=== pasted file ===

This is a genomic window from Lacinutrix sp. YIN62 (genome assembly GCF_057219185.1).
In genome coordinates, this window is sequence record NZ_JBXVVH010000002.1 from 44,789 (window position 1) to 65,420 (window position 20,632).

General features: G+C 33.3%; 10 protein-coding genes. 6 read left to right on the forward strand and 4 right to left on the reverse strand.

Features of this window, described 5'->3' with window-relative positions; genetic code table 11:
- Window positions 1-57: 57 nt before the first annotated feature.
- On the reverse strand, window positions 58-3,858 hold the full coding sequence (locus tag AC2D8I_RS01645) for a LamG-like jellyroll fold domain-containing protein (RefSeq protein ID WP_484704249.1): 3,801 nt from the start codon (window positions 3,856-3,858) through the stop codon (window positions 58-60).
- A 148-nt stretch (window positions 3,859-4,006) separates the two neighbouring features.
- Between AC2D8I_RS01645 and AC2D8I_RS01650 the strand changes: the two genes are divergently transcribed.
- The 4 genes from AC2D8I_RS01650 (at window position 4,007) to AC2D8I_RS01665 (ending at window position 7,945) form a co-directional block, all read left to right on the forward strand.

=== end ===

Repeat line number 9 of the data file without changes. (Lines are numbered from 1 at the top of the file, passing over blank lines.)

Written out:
- The 4 genes from AC2D8I_RS01650 (at window position 4,007) to AC2D8I_RS01665 (ending at window position 7,945) form a co-directional block, all read left to right on the forward strand.